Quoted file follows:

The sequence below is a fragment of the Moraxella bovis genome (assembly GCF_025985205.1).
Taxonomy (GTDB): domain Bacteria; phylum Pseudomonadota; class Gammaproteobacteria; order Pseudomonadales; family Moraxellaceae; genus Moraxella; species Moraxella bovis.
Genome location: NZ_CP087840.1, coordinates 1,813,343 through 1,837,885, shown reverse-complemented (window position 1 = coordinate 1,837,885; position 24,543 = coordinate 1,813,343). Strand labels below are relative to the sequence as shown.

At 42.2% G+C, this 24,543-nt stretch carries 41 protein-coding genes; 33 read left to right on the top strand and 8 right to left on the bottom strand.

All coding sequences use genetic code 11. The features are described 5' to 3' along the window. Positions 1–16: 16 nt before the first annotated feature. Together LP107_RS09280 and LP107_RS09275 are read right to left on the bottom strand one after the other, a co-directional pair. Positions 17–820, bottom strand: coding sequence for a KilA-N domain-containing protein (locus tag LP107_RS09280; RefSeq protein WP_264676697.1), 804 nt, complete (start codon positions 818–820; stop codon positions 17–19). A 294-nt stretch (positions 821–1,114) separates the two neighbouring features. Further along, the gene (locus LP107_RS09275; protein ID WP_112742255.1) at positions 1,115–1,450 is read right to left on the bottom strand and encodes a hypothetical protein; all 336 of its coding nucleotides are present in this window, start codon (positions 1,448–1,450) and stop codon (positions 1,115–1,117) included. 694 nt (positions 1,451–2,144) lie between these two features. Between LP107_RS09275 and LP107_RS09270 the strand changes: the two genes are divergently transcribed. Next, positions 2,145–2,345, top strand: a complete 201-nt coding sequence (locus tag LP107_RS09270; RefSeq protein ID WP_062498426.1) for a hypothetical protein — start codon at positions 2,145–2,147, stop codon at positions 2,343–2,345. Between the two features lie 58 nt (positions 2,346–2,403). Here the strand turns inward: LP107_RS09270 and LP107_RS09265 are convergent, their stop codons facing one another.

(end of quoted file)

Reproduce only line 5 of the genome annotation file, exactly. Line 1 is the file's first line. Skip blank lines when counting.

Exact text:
All coding sequences use genetic code 11. The features are described 5' to 3' along the window. Positions 1–16: 16 nt before the first annotated feature. Together LP107_RS09280 and LP107_RS09275 are read right to left on the bottom strand one after the other, a co-directional pair. Positions 17–820, bottom strand: coding sequence for a KilA-N domain-containing protein (locus tag LP107_RS09280; RefSeq protein WP_264676697.1), 804 nt, complete (start codon positions 818–820; stop codon positions 17–19). A 294-nt stretch (positions 821–1,114) separates the two neighbouring features. Further along, the gene (locus LP107_RS09275; protein ID WP_112742255.1) at positions 1,115–1,450 is read right to left on the bottom strand and encodes a hypothetical protein; all 336 of its coding nucleotides are present in this window, start codon (positions 1,448–1,450) and stop codon (positions 1,115–1,117) included. 694 nt (positions 1,451–2,144) lie between these two features. Between LP107_RS09275 and LP107_RS09270 the strand changes: the two genes are divergently transcribed. Next, positions 2,145–2,345, top strand: a complete 201-nt coding sequence (locus tag LP107_RS09270; RefSeq protein ID WP_062498426.1) for a hypothetical protein — start codon at positions 2,145–2,147, stop codon at positions 2,343–2,345. Between the two features lie 58 nt (positions 2,346–2,403). Here the strand turns inward: LP107_RS09270 and LP107_RS09265 are convergent, their stop codons facing one another.